Weekend Streaming Recommendations: “Alone Yet Not Alone” Edition
There was a funny bit of news floating around this week regarding an obscure (comically so) film having its Best Original Song Oscar nomination revoked by the Academy. “Alone Yet Not Alone”, the song in question from a movie of the same name, has got to be one of the cheesiest, most hackneyed piece of movie music of the year, and a far cry from being in the running for the title of “the best”. Turns out, as reported by several outlets, the song’s composer, Bruce Broughton, is a former Academy governor and current executive committee member, a position he exploited to “earn” his song a nomination. No song will replace “Alone Yet Not Alone” (the title still makes me giggle) in the ballot, reducing the field to four nominees.
It’s not the most gripping news story, but you know the saying: “Give me lemons, and I’ll make…my Weekend Streaming Recommendations!!!” That’s how the saying goes, right? Close enough. For this week’s recommendations, I’ve chosen films that have won the Oscar for Best Original Song in years past, films with legitimately great songs to wash out the icky taste of “Alone Yet Not Alone”. (Man, that is seriously one of the funniest movie/song titles I’ve ever heard. It sounds like middle school poetry.)
You’ve probably seen all of these awesome films at least once, but each is worth revisiting. And if you’ve missed some, discovering them is only a click away.
When Eminem was announced to be the star of a “serious” drama inspired by his life as an underground rapper in Detroit, most of us–even fans of the gifted emcee, like me–cringed. Surely this was a cash-grab built to capitalize on Mr. Mathers’ popularity. (He was INSANELY popular back in 2002, approaching Madonna and Michael Jackson levels of notoriety.) To everyone’s surprise, the movie wasn’t half bad! It’s definitely worth watching on a lazy Sunday afternoon, at least. Eminem’s performance feels natural, if a little restrained, and the basement-rap-battle scene is undeniably electric. Best of all, the film gave us “Lose Yourself”, Em’s driving motivational anthem about seizing once-in-a-lifetime opportunities. The chugging guitar riff and catchy-as-all-hell hook (“LOSE yourself in the MUsic, the MOment you OWN it…“) have made it one of Eminem’s most enduring singles. (As a bonus, the film also inspired that awesome Chappelle’s Show parody. “Spaghetti! Spaghetti! Spaghetti!“)
Danny Boyle is one of those rare filmmakers who can seemingly do anything: horror (28 Days Later); kids movies (Millions); sci-fi (Sunshine); psychological (127 Hours, Trance)…and the list goes on. We’re quite fortunate to have the fellow making movies for our lucky eyes and ears to feast on. Of the excellent films in his oeuvre, none have had the success or cultural impact of Slumdog Millionaire, the South Asian underdog story about street kid Jamal (Dev Patel) defying fate by progressing farther in India’s version of “Who Wants to be a Millionaire?” than the corrupt showrunners had planned. The film is bursting with life, and its runtime is just about the briskest 120 minutes you’ll sit through. The film’s Oscar-winning song, the infectious, pulsing Bollywood hit Jai Ho, was actually written for another Indian film, Yuvvraaj, but only really picked up steam when it was featured in Boyle’s film.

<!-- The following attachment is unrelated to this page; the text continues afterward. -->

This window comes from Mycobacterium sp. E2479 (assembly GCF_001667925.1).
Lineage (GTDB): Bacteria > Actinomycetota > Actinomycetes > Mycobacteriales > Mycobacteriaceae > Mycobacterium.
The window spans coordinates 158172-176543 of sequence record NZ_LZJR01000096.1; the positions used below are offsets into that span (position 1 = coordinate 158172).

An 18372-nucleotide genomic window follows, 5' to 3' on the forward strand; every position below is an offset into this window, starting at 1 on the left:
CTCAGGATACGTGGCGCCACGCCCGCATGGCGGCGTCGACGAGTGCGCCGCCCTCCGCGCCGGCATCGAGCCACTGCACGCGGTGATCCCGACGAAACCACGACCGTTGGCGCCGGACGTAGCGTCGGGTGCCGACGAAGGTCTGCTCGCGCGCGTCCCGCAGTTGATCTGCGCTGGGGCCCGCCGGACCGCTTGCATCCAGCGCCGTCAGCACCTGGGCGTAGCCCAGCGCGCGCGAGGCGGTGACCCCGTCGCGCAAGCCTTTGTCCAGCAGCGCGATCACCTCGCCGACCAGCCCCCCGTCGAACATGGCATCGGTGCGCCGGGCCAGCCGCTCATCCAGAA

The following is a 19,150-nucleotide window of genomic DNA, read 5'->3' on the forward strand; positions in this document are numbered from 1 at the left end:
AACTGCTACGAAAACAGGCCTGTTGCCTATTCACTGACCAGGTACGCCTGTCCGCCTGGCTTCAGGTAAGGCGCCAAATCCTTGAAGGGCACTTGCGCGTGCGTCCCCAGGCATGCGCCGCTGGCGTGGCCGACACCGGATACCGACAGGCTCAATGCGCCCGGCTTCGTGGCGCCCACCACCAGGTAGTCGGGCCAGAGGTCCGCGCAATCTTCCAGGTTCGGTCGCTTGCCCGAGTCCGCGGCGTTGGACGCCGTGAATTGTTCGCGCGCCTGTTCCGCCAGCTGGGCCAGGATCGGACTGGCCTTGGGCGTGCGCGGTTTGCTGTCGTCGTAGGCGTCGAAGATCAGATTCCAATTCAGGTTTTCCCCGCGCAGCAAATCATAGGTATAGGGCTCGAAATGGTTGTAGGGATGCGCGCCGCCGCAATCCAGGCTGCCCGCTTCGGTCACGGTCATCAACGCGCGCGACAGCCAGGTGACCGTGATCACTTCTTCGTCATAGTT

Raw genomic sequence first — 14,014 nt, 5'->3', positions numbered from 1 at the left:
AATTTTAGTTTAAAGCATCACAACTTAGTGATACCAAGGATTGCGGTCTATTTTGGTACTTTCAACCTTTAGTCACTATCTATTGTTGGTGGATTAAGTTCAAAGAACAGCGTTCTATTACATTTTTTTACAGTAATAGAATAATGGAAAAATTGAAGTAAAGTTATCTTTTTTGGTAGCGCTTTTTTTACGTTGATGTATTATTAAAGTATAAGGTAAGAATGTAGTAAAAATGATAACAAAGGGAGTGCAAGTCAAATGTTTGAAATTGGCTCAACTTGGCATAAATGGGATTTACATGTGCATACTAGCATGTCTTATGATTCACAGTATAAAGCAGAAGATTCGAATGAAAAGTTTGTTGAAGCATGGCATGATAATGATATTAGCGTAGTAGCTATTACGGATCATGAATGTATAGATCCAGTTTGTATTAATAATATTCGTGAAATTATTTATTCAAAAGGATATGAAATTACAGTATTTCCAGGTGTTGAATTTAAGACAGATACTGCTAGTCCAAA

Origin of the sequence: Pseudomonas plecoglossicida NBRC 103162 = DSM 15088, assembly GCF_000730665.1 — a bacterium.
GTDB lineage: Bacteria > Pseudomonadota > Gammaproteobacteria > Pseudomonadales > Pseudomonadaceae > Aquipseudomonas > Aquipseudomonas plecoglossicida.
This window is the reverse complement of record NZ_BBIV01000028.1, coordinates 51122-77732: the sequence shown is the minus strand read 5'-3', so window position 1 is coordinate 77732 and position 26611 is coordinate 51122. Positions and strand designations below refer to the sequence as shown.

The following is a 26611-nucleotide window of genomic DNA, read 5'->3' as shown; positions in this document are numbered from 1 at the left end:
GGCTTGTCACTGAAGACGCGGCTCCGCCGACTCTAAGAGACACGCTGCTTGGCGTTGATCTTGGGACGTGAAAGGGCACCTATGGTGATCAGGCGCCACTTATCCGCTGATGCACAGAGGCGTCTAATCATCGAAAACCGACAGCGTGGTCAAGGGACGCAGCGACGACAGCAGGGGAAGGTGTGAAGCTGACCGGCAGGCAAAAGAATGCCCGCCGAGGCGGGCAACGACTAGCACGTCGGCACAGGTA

Jeff Bridges enjoyed a string of box-office and critical success from 2008 to 2010, with his work in Iron Man, Tron: Legacy, and True Grit making him a more commercially popular actor than ever. The best performance of this period of Bridges’ career was in Crazy Heart, in which he played a hopelessly washed-up, alcoholic country singer-songwriter named Bad Blake. With deep emotional complexity and a slight devilish touch, Bridges scores with one of his most brilliantly conceived performances. The turn won him the Oscar for Best Actor in 2009, and the film’s song “The Weary Kind”, written by Ryan Bingham and T-Bone Burnett, captured gold as well. It’s got everything I love in a country song: a stripped-down arrangement, forlorn, poignant lyrics, and a timeless melody. Bridges broke his hot streak with last year’s R.I.P.D, but thankfully, with the power of internet streaming, we can rewind back a few years to when he was still on fire.
Butch Cassidy and the Sundance Kid
“Raindrops keep fallin’ on my head…” Aaaahhhh…the sound of peacefulness. What a great song for an equally great movie. Written by Burt Bacharach and Hal David for Butch Cassidy and the Sundance Kid, the distinctively ’70s-sounding tune isn’t exactly the most obvious musical companion for a badass gunslinger Western set in the 1890’s, but it perfectly fits the scene it accompanies, of Paul Newman practicing tricks on a bicycle to the giddy amusement of Katharine Ross. George Roy Hill’s film, as you probably already know, is clever, charming, impeccably acted, and one of the best buddy movies of all time (if not one of the best movies, period). Newman and Robert Redford are at the peak of their careers here, and the film’s famous final frame is one of the most treasured images in all of cinema. You can’t watch this classic too many times, so stream away, my friends. You won’t regret it.